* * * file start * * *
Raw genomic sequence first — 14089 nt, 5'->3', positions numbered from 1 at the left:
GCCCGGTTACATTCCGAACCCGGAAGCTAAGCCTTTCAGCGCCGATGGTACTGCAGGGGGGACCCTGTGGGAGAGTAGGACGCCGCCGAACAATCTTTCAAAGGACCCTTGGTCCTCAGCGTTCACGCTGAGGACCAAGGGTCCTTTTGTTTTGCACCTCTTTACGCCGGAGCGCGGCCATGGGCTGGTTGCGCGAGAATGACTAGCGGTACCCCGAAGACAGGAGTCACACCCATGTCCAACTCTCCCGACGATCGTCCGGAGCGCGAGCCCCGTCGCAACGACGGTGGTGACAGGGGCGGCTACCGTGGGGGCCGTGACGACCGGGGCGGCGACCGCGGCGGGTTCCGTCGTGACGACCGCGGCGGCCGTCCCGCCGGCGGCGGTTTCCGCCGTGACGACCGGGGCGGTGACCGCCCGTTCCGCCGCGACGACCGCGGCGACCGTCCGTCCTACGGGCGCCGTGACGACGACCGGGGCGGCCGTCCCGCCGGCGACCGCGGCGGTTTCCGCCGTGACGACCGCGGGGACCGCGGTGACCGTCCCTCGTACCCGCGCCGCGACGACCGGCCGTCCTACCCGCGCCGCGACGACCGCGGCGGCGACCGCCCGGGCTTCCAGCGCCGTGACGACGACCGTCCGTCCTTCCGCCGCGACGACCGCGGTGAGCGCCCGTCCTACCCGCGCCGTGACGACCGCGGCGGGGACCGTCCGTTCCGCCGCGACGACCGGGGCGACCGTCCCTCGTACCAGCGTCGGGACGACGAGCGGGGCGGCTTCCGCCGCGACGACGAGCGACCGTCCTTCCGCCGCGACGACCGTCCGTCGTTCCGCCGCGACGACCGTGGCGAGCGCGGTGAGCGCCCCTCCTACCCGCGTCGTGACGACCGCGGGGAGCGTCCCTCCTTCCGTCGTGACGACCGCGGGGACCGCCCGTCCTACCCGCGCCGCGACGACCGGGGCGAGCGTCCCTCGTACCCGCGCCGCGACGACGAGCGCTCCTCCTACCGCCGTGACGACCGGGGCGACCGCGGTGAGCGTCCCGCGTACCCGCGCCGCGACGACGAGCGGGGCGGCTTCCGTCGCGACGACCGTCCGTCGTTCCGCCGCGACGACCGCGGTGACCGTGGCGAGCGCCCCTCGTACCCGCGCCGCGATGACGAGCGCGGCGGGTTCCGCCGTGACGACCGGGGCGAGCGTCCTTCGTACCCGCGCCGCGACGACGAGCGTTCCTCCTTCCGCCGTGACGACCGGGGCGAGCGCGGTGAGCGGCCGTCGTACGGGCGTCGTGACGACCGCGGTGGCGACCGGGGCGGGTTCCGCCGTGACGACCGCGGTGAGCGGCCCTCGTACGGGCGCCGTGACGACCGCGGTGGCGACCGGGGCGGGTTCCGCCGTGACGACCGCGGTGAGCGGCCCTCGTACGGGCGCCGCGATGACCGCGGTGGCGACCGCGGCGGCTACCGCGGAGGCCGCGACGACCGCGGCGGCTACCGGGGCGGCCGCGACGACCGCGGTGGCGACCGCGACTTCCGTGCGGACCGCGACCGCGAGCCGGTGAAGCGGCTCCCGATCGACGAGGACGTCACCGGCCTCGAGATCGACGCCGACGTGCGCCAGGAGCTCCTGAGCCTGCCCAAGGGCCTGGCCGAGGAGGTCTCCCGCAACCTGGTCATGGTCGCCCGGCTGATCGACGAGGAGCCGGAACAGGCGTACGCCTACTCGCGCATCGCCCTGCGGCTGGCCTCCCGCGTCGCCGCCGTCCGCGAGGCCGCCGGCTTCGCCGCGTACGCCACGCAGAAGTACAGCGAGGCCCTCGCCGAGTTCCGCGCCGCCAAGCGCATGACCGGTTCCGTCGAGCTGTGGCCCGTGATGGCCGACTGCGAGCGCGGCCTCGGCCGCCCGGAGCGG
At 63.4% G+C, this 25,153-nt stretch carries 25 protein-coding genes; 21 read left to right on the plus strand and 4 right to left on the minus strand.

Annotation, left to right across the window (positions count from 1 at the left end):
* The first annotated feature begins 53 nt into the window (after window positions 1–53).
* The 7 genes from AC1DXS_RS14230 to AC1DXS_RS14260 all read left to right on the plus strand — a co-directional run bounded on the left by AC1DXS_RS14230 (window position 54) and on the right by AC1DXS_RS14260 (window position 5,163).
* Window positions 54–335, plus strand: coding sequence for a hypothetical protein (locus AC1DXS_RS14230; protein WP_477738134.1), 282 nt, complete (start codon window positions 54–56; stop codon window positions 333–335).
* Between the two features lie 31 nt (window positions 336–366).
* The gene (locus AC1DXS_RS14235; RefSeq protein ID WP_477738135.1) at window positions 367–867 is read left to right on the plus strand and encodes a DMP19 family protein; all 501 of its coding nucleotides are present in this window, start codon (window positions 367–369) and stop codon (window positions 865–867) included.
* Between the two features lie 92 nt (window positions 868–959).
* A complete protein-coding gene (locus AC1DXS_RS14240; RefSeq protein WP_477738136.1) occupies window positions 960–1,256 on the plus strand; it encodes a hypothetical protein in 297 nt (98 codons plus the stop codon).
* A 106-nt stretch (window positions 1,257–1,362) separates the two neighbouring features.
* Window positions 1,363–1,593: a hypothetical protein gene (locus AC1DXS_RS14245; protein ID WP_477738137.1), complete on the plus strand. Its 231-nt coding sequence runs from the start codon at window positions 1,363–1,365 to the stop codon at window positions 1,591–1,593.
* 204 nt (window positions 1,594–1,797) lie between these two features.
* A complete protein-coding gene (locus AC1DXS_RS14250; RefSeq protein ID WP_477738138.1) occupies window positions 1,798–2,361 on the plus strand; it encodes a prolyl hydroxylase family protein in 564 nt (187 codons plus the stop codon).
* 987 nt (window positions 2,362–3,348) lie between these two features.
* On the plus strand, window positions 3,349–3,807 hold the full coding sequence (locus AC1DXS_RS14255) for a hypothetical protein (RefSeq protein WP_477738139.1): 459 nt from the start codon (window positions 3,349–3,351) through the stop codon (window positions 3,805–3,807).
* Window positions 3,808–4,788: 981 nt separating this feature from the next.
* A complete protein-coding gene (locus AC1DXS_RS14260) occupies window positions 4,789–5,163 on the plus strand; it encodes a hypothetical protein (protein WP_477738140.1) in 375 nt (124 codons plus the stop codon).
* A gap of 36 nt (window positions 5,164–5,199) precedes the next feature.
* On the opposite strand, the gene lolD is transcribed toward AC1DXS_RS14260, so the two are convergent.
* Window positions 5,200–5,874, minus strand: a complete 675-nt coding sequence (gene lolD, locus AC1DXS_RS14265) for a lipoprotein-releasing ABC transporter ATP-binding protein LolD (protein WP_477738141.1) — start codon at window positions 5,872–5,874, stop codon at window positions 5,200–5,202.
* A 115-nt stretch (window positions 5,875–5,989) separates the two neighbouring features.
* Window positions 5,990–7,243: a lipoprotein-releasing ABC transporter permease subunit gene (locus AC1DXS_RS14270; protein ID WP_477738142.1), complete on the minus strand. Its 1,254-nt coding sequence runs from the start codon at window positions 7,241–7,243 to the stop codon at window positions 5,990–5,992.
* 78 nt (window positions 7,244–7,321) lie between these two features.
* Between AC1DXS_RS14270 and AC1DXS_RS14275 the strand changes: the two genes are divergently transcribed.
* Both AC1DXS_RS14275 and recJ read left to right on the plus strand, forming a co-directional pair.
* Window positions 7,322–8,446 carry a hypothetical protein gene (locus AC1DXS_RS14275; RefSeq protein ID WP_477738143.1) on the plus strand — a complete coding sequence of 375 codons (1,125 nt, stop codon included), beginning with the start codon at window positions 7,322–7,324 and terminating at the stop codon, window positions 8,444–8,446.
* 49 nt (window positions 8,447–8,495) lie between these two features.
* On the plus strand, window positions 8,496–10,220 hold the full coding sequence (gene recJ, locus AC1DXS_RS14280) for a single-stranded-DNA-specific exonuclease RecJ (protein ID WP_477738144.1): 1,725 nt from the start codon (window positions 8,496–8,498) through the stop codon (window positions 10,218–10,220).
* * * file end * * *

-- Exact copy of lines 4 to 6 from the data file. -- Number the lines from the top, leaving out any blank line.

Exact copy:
Annotation, left to right across the window (positions count from 1 at the left end):
* The first annotated feature begins 53 nt into the window (after window positions 1–53).
* The 7 genes from AC1DXS_RS14230 to AC1DXS_RS14260 all read left to right on the plus strand — a co-directional run bounded on the left by AC1DXS_RS14230 (window position 54) and on the right by AC1DXS_RS14260 (window position 5,163).